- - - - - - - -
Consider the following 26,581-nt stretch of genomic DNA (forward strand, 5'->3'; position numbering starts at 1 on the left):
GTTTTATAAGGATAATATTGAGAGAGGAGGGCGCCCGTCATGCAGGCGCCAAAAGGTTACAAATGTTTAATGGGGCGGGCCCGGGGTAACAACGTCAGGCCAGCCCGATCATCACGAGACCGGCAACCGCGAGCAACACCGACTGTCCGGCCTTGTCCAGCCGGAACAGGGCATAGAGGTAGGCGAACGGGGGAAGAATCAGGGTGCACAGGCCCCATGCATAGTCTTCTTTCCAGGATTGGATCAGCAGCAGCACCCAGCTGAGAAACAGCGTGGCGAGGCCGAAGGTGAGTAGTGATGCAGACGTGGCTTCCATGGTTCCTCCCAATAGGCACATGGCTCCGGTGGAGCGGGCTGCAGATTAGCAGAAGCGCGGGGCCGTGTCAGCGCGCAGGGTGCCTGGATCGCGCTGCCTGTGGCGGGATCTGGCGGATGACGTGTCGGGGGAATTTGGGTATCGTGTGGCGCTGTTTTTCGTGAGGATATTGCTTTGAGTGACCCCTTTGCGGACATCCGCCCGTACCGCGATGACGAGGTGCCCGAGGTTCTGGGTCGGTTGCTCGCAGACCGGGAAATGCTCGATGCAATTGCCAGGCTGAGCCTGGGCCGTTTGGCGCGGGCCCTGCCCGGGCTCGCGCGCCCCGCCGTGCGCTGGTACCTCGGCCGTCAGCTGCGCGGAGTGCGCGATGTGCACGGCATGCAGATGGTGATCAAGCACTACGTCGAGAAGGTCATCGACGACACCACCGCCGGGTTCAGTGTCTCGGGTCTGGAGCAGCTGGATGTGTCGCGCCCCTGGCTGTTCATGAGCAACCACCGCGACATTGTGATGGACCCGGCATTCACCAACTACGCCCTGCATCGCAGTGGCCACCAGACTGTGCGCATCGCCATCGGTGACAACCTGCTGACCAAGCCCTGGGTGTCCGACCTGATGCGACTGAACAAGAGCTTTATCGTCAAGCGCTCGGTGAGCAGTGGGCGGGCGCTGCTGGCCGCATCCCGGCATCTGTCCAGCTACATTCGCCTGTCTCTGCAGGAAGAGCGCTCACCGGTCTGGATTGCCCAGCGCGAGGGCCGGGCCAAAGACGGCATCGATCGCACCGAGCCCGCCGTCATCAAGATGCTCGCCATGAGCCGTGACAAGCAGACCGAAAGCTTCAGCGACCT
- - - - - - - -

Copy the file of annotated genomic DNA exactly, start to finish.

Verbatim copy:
Consider the following 26,581-nt stretch of genomic DNA (forward strand, 5'->3'; position numbering starts at 1 on the left):
GTTTTATAAGGATAATATTGAGAGAGGAGGGCGCCCGTCATGCAGGCGCCAAAAGGTTACAAATGTTTAATGGGGCGGGCCCGGGGTAACAACGTCAGGCCAGCCCGATCATCACGAGACCGGCAACCGCGAGCAACACCGACTGTCCGGCCTTGTCCAGCCGGAACAGGGCATAGAGGTAGGCGAACGGGGGAAGAATCAGGGTGCACAGGCCCCATGCATAGTCTTCTTTCCAGGATTGGATCAGCAGCAGCACCCAGCTGAGAAACAGCGTGGCGAGGCCGAAGGTGAGTAGTGATGCAGACGTGGCTTCCATGGTTCCTCCCAATAGGCACATGGCTCCGGTGGAGCGGGCTGCAGATTAGCAGAAGCGCGGGGCCGTGTCAGCGCGCAGGGTGCCTGGATCGCGCTGCCTGTGGCGGGATCTGGCGGATGACGTGTCGGGGGAATTTGGGTATCGTGTGGCGCTGTTTTTCGTGAGGATATTGCTTTGAGTGACCCCTTTGCGGACATCCGCCCGTACCGCGATGACGAGGTGCCCGAGGTTCTGGGTCGGTTGCTCGCAGACCGGGAAATGCTCGATGCAATTGCCAGGCTGAGCCTGGGCCGTTTGGCGCGGGCCCTGCCCGGGCTCGCGCGCCCCGCCGTGCGCTGGTACCTCGGCCGTCAGCTGCGCGGAGTGCGCGATGTGCACGGCATGCAGATGGTGATCAAGCACTACGTCGAGAAGGTCATCGACGACACCACCGCCGGGTTCAGTGTCTCGGGTCTGGAGCAGCTGGATGTGTCGCGCCCCTGGCTGTTCATGAGCAACCACCGCGACATTGTGATGGACCCGGCATTCACCAACTACGCCCTGCATCGCAGTGGCCACCAGACTGTGCGCATCGCCATCGGTGACAACCTGCTGACCAAGCCCTGGGTGTCCGACCTGATGCGACTGAACAAGAGCTTTATCGTCAAGCGCTCGGTGAGCAGTGGGCGGGCGCTGCTGGCCGCATCCCGGCATCTGTCCAGCTACATTCGCCTGTCTCTGCAGGAAGAGCGCTCACCGGTCTGGATTGCCCAGCGCGAGGGCCGGGCCAAAGACGGCATCGATCGCACCGAGCCCGCCGTCATCAAGATGCTCGCCATGAGCCGTGACAAGCAGACCGAAAGCTTCAGCGACCT